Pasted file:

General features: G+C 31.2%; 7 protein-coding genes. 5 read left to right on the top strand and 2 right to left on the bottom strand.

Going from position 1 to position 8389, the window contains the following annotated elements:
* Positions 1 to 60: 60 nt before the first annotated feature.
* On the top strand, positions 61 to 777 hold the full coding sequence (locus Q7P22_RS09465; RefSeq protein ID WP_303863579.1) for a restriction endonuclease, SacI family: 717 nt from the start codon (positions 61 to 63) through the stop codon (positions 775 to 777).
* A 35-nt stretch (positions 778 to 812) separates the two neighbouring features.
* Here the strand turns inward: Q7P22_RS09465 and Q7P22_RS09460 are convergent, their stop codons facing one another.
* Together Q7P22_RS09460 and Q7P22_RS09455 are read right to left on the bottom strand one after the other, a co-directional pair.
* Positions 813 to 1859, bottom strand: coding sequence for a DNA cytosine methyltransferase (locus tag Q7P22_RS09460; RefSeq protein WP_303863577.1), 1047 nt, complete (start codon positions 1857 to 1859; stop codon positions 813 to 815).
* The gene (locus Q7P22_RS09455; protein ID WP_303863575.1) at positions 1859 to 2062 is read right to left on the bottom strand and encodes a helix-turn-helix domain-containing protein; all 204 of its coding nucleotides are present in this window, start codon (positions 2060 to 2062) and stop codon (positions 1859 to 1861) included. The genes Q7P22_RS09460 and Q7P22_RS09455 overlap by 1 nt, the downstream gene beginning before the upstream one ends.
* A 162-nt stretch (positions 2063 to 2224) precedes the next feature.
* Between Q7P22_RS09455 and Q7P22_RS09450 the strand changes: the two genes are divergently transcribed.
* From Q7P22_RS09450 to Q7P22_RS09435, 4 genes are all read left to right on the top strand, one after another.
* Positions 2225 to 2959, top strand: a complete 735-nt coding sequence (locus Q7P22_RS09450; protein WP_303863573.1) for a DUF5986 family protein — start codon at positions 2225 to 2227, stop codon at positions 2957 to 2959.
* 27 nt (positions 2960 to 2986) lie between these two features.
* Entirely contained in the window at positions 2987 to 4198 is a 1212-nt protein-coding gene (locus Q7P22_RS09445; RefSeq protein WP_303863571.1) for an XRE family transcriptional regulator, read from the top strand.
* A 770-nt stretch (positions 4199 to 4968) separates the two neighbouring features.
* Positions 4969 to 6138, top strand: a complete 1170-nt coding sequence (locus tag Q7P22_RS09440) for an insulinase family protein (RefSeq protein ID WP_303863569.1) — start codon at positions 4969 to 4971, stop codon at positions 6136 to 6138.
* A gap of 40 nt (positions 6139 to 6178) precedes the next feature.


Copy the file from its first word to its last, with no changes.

General features: G+C 31.2%; 7 protein-coding genes. 5 read left to right on the top strand and 2 right to left on the bottom strand.

Going from position 1 to position 8389, the window contains the following annotated elements:
* Positions 1 to 60: 60 nt before the first annotated feature.
* On the top strand, positions 61 to 777 hold the full coding sequence (locus Q7P22_RS09465; RefSeq protein ID WP_303863579.1) for a restriction endonuclease, SacI family: 717 nt from the start codon (positions 61 to 63) through the stop codon (positions 775 to 777).
* A 35-nt stretch (positions 778 to 812) separates the two neighbouring features.
* Here the strand turns inward: Q7P22_RS09465 and Q7P22_RS09460 are convergent, their stop codons facing one another.
* Together Q7P22_RS09460 and Q7P22_RS09455 are read right to left on the bottom strand one after the other, a co-directional pair.
* Positions 813 to 1859, bottom strand: coding sequence for a DNA cytosine methyltransferase (locus tag Q7P22_RS09460; RefSeq protein WP_303863577.1), 1047 nt, complete (start codon positions 1857 to 1859; stop codon positions 813 to 815).
* The gene (locus Q7P22_RS09455; protein ID WP_303863575.1) at positions 1859 to 2062 is read right to left on the bottom strand and encodes a helix-turn-helix domain-containing protein; all 204 of its coding nucleotides are present in this window, start codon (positions 2060 to 2062) and stop codon (positions 1859 to 1861) included. The genes Q7P22_RS09460 and Q7P22_RS09455 overlap by 1 nt, the downstream gene beginning before the upstream one ends.
* A 162-nt stretch (positions 2063 to 2224) precedes the next feature.
* Between Q7P22_RS09455 and Q7P22_RS09450 the strand changes: the two genes are divergently transcribed.
* From Q7P22_RS09450 to Q7P22_RS09435, 4 genes are all read left to right on the top strand, one after another.
* Positions 2225 to 2959, top strand: a complete 735-nt coding sequence (locus Q7P22_RS09450; protein WP_303863573.1) for a DUF5986 family protein — start codon at positions 2225 to 2227, stop codon at positions 2957 to 2959.
* 27 nt (positions 2960 to 2986) lie between these two features.
* Entirely contained in the window at positions 2987 to 4198 is a 1212-nt protein-coding gene (locus Q7P22_RS09445; RefSeq protein WP_303863571.1) for an XRE family transcriptional regulator, read from the top strand.
* A 770-nt stretch (positions 4199 to 4968) separates the two neighbouring features.
* Positions 4969 to 6138, top strand: a complete 1170-nt coding sequence (locus tag Q7P22_RS09440) for an insulinase family protein (RefSeq protein ID WP_303863569.1) — start codon at positions 4969 to 4971, stop codon at positions 6136 to 6138.
* A gap of 40 nt (positions 6139 to 6178) precedes the next feature.